Registered radiology technologists Brock Baumberger, Heather Parsons and Kadi Untch started their careers at Akron Children’s while students at the University of Akron and Akron Children’s Radiography School.
Today the 3 are full-time employees in the radiology department, specializing in different imaging technologies.
Untch is a fluoroscopy specialist. Fluoroscopy is a special type of X-ray that uses contrast to highlight different parts of the body. It uses continuous imaging to show motion inside the body for things like swallowing.
She performs an esophagram (upper GI) on 9-year-old Kaylee, who’s been having swallowing difficulties for about a month. Although Kaylee hasn’t had any choking episodes, her mom said her daughter has been sticking to soft food because she’s afraid of food getting stuck in her throat.
“An esophagram looks for abnormalities in the esophagus,” Untch said. “It could be genetic or because she has a stricture or other abnormality. If it turns out there’s an issue with her anatomy, the radiologist will recommend a surgical consult.”
For the test to work, Kaylee must consume barium consistencies so Untch can observe her swallowing different textures.
“The white liquid will show up dark on the monitor and will allow me to watch it move through the intestine,” Untch said.
Untch has a unique way of making barium sound palatable to her young patients.
“We’re going to have you drink some thick fruit punch, eat some marshmallow fluff-like stuff and then the best part – a barium cookie,” she said. “The cookie is really good. We have a special bakery that makes them for us.”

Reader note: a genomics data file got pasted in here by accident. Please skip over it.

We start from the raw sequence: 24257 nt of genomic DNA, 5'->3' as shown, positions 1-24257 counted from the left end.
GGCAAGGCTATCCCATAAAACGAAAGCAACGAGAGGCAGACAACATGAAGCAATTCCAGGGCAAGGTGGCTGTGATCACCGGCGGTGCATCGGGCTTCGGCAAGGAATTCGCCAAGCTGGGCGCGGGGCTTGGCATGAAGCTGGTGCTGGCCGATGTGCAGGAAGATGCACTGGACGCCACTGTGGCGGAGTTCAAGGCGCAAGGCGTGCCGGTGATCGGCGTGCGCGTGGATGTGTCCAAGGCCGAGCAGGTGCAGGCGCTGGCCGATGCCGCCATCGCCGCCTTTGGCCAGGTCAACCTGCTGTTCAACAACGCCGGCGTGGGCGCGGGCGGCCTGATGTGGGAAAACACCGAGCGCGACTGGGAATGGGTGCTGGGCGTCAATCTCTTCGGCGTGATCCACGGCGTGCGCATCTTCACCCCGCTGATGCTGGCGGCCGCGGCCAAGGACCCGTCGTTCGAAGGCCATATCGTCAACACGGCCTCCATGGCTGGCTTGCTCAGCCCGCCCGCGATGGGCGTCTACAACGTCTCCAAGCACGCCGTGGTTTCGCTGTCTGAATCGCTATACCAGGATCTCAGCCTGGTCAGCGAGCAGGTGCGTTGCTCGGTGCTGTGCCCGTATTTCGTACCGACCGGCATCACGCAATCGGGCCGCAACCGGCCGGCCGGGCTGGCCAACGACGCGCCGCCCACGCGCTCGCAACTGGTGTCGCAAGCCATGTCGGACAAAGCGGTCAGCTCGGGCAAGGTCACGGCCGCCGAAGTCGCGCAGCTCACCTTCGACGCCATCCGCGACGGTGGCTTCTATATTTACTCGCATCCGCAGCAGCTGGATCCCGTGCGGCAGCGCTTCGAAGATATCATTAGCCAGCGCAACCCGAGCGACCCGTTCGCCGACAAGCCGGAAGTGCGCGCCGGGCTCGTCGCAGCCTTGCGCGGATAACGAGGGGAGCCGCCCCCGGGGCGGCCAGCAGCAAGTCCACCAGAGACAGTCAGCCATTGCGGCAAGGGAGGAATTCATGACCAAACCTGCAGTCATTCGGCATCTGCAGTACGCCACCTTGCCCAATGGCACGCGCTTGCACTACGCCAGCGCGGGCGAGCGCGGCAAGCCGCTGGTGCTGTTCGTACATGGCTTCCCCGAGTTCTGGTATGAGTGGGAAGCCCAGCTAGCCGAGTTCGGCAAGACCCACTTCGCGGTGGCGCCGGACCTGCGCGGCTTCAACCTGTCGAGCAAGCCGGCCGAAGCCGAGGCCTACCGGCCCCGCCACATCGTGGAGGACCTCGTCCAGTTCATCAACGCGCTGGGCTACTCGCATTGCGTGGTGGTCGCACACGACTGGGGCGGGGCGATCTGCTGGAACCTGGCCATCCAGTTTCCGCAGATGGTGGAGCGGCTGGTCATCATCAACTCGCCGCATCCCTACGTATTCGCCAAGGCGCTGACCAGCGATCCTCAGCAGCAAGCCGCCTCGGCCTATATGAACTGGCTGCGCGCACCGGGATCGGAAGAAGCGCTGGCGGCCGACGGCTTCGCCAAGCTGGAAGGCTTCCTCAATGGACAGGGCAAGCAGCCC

Kaylee looks unconvinced.
Untch explains to Kaylee how the test will work.
“This table tilts up and down in order to get the barium to move,” she said. “It’s like a lame Cedar Point ride.”
The test takes 15 minutes and Untch doesn’t see anything alarming, but sends the test off to the radiologist for interpretation.
“This is the least invasive test we can do as a first step in diagnosis,” Untch said. “The next step will likely be a referral to a gastroenterologist.”
Down the hall Baumberger is preparing to do a helical CT scan on 16-year-old Rachel, who has been suffering from posterior headaches for about a year.
“This machine can scan any body part,” Baumberger said. “Because it can scan so quickly it reduces the need for us to sedate our patients in order to keep them still.”
Patients need to be totally motionless for the CT to capture a good image.
Baumberger straps Rachel’s head down and tells her she needs to be completely still.
“I can adjust the angle of the scan to capture the image I want,” he said. “I always avoid the orbital area because the eyes are sensitive to radiation.”
After double checking the TV monitor to make sure Rachel is immobile, he presses the scan button. The scan takes a mere 15 seconds.
“If I see anything abnormal I can call the radiologist and ask him to look at the image from a digital viewing station,” Baumberger said. “This allows us to determine if we need to capture additional images while the patient is still here.”